#THROWBACK 2019 MHRD’s new National Education Policy evokes mixed response

#THROWBACK 2019 MHRD’s new National Education Policy evokes mixed response

PUNE: The new National Education Policy (NEP) draft was released by the Ministry of Human Resource Development (MHRD) earlier this year. While several parts of the draft were appreciated, experts and stakeholders raised concerns over others. Experts have sent their suggestions to the MHRD in this regard.

Three-language formula
First formulated by the Central government in 1968, the three-language formula implied that three languages, comprising a foreign language, a regional language and one of the 22 languages identified by the Constitution of India in Schedule VIII, must be taught at school level. 

As the NEP hinted at making Hindi compulsory, the South India rose against it.

Speaking about the issue, linguist Ganesh Devy said, “Schedule VIII of the Constitution of India identifies 22 languages, and sees them as equal. Then why do we always try to portray Hindi as superior to the rest? Although Hindi might serve as a link language in many states, there are several states in the South, in North-East, that are not comfortable with the language,” he said, adding that the protest was not against the language, but against its imposition.

It was later clarified by the MHRD that Hindi would not be imposed in the south Indian states.

Expansion of RTE Act age-group
To bring more children within the scope of the Right of Children to Free and Compulsory Education (RTE), the NEP draft recommended inclusion or a wider age-group under the RTE Act. The Act covers the children in the age-group of six to 14 years. The new draft proposed inclusion of children aged between three and 18 years.

Experts hailed the recommendation. Manish Shroff of NGO New Vision that works for street and slum children, said, “It is important to make education free for children until they turn 18 so as to eradicate child labour. We cannot let the children get out of the education system after 14 years. Early childcare is a right of every child. So, it is necessary that all children are brought into mainstream at an early age.”

‘5+3+3+4’ curricular & pedagogical structure
The drafting committee recommended a ‘5+3+3+4’ curricular and pedagogical structure, in place of the ‘10+2’ based on cognitive and socio-emotional developmental stages of children: Foundational Stage (age three-eight years): three years of pre-primary plus Grades I-II; Preparatory Stage (eight-11 years): Grades III-V; Middle Stage (11-14 years): Grades VI-VIII; and Secondary Stage (14-18 years): Grades IX-XII. However, culmination of the last four classes starting from class IX has received flak from the experts, stating the government does not provide a proper explanation as to why they want to make such radical changes.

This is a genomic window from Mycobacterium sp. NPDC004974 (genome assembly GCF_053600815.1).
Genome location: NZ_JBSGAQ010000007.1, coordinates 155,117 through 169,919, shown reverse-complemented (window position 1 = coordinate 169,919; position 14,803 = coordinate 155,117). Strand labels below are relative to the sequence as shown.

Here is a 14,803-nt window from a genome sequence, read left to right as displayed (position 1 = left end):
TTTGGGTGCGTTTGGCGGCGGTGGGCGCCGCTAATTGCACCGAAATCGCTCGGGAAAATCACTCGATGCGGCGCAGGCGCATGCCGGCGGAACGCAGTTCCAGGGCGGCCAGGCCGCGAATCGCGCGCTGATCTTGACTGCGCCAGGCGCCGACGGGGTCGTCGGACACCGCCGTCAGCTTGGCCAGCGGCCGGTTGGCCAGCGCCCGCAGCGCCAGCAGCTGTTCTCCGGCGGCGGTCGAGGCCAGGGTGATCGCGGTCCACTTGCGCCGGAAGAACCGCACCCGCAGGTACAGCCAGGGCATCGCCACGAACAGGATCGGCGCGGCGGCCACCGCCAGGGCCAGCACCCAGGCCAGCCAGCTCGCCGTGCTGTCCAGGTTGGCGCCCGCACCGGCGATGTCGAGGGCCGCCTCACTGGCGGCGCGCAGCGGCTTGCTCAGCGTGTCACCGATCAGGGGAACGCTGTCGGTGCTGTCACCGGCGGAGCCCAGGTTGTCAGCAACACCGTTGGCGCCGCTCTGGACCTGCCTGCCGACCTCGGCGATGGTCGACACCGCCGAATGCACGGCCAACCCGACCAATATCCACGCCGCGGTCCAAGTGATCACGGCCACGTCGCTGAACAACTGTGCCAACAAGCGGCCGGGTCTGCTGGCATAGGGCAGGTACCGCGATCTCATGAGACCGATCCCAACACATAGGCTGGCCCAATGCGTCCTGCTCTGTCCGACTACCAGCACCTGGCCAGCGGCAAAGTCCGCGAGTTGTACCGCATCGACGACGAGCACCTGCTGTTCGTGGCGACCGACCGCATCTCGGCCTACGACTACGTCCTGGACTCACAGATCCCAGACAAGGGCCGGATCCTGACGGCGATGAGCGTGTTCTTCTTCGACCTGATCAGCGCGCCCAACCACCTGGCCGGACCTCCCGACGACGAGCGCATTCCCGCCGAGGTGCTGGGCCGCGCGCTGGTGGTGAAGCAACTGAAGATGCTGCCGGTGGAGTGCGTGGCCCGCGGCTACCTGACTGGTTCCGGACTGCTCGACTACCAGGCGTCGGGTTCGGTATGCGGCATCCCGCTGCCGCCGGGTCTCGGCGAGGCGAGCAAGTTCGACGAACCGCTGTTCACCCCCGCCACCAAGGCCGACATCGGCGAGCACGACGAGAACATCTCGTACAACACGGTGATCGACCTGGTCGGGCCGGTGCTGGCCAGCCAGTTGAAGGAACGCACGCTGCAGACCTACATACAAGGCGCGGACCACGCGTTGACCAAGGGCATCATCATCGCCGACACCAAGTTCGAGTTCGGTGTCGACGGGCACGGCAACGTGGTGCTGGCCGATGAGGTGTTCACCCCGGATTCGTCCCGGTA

Suggestions from experts and teachers
One common suggestion by experts was to strictly prohibit privatisation of education. Some stakeholders suggested formation of a common board for all schools across the country.

Higher Education
The NEP (Higher Education) Policy focuses on increasing gross enrolment ratio to at least 50 per cent by 2035 by revamping the higher education system. 

It has proposed introduction of liberal education system, wherein students will be able to opt for courses of their interest and gain credits.
University Grants Commission (UGC) Vice-Chairman Bhushan Patwardhan said the NEP document is revolutionary in Indian education system. “The policy believes in continuity of education, wherein if a student drops or discontinues a degree course mid-way, then it enables the students to rejoin to complete the course later,” Patwardhan had told Sakal Times in a previous interview.

Nevertheless, the policy proposed National Academic Credit Bank (NAC-Bank), which will allow multiple entry and exits from a course for a student. It does not insist on completion of course within the given period of time for degree.

The National Research Foundation (NRF) concept proposed under the policy will curb duplication of funding in a particular field. It will optimise and focus on mission-based research. Savitribai Phule Pune University (SPPU) Vice-Chancellor Nitin Karmalkar stated that this will benefit higher educational institutions as they can seek funding under one umbrella.

Challenges of NEP draft for higher education
Vidyapeeth Vikas Manch State Incharge AP Kulkarni stated in his suggestion that research should be primarily focus at post-graduation (PG) level rather than at under-graduation (UG), where teaching needs to focus on. The draft mentioned that fees for professional education courses will be left to the management of education institutes. However, educationists are of the opinion that Fee Regulatory Authority (FRA) should exist and decide upon the range of fee structure for every programme. Autonomy with respect to fee structure should not be given to the management of any organisation.

They stated that the government should increase seats at UG and PG level in medical colleges.

Kulkarni pointed out that the issue of imbalance in student-teacher ratio hasn’t been addressed in the NEP draft. “At present there are 75 students in one class at school and 120 students with now increased 10 per cent of it in junior colleges and similar nearby number in senior colleges against one teacher. This is totally unscientific. This issue needs to be addressed,” said Kulkarni.

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